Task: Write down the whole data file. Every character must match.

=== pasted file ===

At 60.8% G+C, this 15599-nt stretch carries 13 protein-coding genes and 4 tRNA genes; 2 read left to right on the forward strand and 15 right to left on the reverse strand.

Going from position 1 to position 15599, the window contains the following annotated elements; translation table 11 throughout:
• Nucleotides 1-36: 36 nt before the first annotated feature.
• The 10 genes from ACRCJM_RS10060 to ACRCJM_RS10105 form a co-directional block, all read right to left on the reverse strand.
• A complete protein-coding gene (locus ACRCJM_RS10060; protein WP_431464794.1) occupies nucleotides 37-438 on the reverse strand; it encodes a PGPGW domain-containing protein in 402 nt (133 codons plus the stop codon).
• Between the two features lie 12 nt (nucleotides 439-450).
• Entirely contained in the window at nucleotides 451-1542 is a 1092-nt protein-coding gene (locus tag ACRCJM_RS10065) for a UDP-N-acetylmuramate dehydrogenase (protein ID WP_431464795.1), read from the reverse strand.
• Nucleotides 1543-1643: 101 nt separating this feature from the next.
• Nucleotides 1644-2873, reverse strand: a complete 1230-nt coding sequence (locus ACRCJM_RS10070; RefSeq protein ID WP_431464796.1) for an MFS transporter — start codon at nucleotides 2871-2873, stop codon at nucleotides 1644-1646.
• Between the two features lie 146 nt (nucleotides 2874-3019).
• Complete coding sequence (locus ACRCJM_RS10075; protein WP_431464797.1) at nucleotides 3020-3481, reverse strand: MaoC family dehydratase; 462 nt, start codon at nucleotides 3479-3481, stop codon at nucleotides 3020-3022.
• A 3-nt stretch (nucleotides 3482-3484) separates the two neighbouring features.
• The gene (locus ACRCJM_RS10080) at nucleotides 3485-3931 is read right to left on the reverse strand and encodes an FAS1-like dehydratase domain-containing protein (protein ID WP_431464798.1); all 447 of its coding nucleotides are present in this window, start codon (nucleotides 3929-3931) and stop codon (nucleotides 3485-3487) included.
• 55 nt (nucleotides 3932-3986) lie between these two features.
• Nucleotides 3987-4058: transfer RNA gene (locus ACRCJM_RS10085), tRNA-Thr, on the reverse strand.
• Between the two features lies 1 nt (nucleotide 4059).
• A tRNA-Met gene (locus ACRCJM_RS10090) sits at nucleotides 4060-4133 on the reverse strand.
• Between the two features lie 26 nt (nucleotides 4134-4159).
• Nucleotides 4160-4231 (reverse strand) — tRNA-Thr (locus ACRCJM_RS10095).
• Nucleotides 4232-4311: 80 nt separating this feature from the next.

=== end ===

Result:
At 60.8% G+C, this 15599-nt stretch carries 13 protein-coding genes and 4 tRNA genes; 2 read left to right on the forward strand and 15 right to left on the reverse strand.

Going from position 1 to position 15599, the window contains the following annotated elements; translation table 11 throughout:
• Nucleotides 1-36: 36 nt before the first annotated feature.
• The 10 genes from ACRCJM_RS10060 to ACRCJM_RS10105 form a co-directional block, all read right to left on the reverse strand.
• A complete protein-coding gene (locus ACRCJM_RS10060; protein WP_431464794.1) occupies nucleotides 37-438 on the reverse strand; it encodes a PGPGW domain-containing protein in 402 nt (133 codons plus the stop codon).
• Between the two features lie 12 nt (nucleotides 439-450).
• Entirely contained in the window at nucleotides 451-1542 is a 1092-nt protein-coding gene (locus tag ACRCJM_RS10065) for a UDP-N-acetylmuramate dehydrogenase (protein ID WP_431464795.1), read from the reverse strand.
• Nucleotides 1543-1643: 101 nt separating this feature from the next.
• Nucleotides 1644-2873, reverse strand: a complete 1230-nt coding sequence (locus ACRCJM_RS10070; RefSeq protein ID WP_431464796.1) for an MFS transporter — start codon at nucleotides 2871-2873, stop codon at nucleotides 1644-1646.
• Between the two features lie 146 nt (nucleotides 2874-3019).
• Complete coding sequence (locus ACRCJM_RS10075; protein WP_431464797.1) at nucleotides 3020-3481, reverse strand: MaoC family dehydratase; 462 nt, start codon at nucleotides 3479-3481, stop codon at nucleotides 3020-3022.
• A 3-nt stretch (nucleotides 3482-3484) separates the two neighbouring features.
• The gene (locus ACRCJM_RS10080) at nucleotides 3485-3931 is read right to left on the reverse strand and encodes an FAS1-like dehydratase domain-containing protein (protein ID WP_431464798.1); all 447 of its coding nucleotides are present in this window, start codon (nucleotides 3929-3931) and stop codon (nucleotides 3485-3487) included.
• 55 nt (nucleotides 3932-3986) lie between these two features.
• Nucleotides 3987-4058: transfer RNA gene (locus ACRCJM_RS10085), tRNA-Thr, on the reverse strand.
• Between the two features lies 1 nt (nucleotide 4059).
• A tRNA-Met gene (locus ACRCJM_RS10090) sits at nucleotides 4060-4133 on the reverse strand.
• Between the two features lie 26 nt (nucleotides 4134-4159).
• Nucleotides 4160-4231 (reverse strand) — tRNA-Thr (locus ACRCJM_RS10095).
• Nucleotides 4232-4311: 80 nt separating this feature from the next.